Description: This 850 acre drinking water reservoir was constructed by Newton County in 1990-91 and first opened to public fishing in 1992. The lake is located approximately two miles northeast of Covington on Alcovy Road (1-20 Exit 92). Lake Varner and its recreational facilities are managed by the Newton County Parks and Recreation Department. Typically, the park is open daily from sunrise to sunset. A double lane boat ramp, fishing pier, and bank access are available to the public in the park area. Gasoline motors are not allowed on the lake, even if not in use. Visitors, other than Newton and Walton County residents, are charged a $5 fee per vehicle for parking and an additional $5 per boat. The fish population provides good fishing for largemouth bass, bream, crappie, and channel catfish. WRD, in cooperation with Newton County, manages the fishery.
Largemouth bass abundance and quality have remained in a good range for the last several years. More than one-half of largemouth bass exceed 12 inches and about 30% are at least 15 inches or longer. Largemouth exceeding 5 lbs will be less common in the catch than in 1999.
This lake has an excellent reputation for producing good pan fish. Crappie, redear sunfish (shellcracker), and bluegill populations are in good condition. Quality-size crappie will make up 30% of the catch. A strong year-class of smaller fish is present, which should begin to contribute significantly to fishing during late fall. Crappie fishing should peak sometime in April, depending on water temperatures. Bluegill and shellcracker should provide the best opportunities in May during the first spawn. Bluegill should spawn at least two more times during the summer months.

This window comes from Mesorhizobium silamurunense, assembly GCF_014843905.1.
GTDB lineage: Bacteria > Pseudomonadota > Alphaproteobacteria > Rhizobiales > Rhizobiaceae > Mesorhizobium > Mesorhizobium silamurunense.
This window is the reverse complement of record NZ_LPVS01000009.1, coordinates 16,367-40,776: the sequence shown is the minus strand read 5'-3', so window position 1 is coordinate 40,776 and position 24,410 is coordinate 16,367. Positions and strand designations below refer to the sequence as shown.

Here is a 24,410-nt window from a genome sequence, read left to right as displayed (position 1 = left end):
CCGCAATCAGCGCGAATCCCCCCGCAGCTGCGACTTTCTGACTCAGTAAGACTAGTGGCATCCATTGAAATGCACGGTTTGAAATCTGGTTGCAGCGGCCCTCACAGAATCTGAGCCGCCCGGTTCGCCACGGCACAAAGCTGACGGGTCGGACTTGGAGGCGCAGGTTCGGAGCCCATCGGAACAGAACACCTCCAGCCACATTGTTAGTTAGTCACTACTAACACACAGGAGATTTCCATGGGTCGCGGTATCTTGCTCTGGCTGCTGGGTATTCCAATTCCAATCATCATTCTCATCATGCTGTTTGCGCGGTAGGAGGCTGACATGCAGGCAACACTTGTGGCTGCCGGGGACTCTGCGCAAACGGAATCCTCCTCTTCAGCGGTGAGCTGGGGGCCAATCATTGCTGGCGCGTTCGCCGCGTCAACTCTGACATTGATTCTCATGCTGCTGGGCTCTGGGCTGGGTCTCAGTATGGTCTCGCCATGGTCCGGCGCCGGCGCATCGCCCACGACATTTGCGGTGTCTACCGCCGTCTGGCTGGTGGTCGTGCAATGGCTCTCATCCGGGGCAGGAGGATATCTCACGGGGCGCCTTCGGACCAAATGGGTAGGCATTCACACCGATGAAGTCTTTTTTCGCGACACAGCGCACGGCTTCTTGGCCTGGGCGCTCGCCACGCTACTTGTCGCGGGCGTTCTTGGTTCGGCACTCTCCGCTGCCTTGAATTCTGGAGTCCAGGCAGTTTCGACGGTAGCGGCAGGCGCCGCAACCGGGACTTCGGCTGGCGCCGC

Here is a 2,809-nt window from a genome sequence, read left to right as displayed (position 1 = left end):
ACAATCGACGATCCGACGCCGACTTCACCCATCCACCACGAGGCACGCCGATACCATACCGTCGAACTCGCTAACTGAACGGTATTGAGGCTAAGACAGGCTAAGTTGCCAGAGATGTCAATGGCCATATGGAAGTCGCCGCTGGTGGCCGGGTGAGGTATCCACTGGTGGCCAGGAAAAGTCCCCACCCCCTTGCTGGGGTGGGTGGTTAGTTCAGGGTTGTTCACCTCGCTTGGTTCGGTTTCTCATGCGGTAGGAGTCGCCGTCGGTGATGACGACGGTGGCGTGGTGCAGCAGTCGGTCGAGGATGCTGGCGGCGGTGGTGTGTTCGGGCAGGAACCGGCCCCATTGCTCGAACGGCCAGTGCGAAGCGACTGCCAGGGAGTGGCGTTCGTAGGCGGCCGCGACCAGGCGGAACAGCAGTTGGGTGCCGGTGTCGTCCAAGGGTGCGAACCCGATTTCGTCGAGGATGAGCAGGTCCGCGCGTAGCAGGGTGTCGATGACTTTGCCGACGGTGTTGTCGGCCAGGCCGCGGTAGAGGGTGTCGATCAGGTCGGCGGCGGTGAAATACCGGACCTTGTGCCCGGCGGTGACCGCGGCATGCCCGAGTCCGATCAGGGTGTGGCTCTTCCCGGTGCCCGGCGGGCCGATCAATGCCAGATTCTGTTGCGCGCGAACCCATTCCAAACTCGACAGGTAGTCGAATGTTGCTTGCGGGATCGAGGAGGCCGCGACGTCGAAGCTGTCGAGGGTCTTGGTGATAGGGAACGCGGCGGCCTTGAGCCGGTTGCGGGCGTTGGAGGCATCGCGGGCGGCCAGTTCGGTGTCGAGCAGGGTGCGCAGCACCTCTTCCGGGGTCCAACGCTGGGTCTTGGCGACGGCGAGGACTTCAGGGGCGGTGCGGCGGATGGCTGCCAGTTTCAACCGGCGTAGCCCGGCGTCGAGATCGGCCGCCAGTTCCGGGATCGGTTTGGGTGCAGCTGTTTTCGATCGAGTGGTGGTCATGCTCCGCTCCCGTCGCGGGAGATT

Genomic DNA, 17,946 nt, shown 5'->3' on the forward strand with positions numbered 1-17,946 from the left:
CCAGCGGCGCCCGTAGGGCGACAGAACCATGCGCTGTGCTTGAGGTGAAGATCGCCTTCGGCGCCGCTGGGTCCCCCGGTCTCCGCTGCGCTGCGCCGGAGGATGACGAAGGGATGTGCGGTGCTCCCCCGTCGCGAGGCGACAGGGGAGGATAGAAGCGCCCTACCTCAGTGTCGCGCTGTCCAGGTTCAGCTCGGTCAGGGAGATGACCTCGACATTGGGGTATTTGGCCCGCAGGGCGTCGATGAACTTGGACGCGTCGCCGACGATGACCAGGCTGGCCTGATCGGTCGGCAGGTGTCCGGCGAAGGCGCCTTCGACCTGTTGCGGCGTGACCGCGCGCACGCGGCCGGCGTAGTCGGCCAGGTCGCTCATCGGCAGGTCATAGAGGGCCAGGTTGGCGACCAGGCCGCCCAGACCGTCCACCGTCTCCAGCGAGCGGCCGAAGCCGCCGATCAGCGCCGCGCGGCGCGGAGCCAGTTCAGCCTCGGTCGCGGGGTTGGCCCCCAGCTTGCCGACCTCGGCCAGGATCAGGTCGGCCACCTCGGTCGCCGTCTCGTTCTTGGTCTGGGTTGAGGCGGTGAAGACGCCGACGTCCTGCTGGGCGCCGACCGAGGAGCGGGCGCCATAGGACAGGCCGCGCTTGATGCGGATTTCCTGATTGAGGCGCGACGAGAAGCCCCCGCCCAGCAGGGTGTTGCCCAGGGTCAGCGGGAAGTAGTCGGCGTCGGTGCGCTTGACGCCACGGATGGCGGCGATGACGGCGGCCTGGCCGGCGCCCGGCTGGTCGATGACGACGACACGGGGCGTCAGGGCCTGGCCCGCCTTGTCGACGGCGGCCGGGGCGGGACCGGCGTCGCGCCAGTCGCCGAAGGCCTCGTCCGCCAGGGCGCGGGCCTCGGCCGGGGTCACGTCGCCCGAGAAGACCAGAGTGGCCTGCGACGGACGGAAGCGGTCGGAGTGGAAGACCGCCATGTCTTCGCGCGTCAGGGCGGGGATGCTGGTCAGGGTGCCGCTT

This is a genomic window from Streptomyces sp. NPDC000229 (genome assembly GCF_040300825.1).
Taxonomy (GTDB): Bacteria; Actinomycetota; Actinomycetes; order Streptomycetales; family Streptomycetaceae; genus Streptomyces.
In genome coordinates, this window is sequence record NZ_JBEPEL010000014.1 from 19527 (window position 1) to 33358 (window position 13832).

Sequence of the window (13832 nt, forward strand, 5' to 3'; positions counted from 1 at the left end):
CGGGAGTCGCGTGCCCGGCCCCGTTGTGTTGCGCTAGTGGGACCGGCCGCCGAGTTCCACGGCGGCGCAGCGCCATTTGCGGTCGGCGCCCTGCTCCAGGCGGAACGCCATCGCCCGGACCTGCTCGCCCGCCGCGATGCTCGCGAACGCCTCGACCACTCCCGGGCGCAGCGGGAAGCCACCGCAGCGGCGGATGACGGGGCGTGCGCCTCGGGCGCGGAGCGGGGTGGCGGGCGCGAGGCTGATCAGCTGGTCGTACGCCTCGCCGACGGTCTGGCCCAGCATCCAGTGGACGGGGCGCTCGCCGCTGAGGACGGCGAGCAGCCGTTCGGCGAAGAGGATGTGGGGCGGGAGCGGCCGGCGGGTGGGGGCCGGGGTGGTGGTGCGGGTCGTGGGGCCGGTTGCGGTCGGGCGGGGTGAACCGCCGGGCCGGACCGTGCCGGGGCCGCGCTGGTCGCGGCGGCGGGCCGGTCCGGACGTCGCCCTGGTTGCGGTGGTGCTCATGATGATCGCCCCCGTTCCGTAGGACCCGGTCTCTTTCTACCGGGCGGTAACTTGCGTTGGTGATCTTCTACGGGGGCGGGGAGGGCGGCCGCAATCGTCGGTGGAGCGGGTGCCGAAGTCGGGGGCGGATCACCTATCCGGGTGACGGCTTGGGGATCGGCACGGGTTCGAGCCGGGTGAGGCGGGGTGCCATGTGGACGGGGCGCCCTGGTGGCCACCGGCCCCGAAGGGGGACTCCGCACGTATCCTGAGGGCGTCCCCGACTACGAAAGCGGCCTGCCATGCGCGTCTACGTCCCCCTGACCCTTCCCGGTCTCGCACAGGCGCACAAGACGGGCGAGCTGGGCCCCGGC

White bass were stocked several years ago, but have not spawned successfully since their introduction and continue to decline in abundance. However, hybrid bass, first stocked in 1998 and in 2000, are filling the void left by white bass. The 1998 fish are now 3-4 lbs.
Unfortunately, gizzard shad (an undesirable species) was found in the lake for the first time in 2000. It appears this unauthorized introduction is well on its way to establishing a population. We are not sure if the stocking was intentional or an innocent release of bait. The consequences, however, are the same. Generally, gizzard shad take away much more from the sport fishery than they contribute. We will keep you informed, but you should expect a downside associated with this fish's introduction.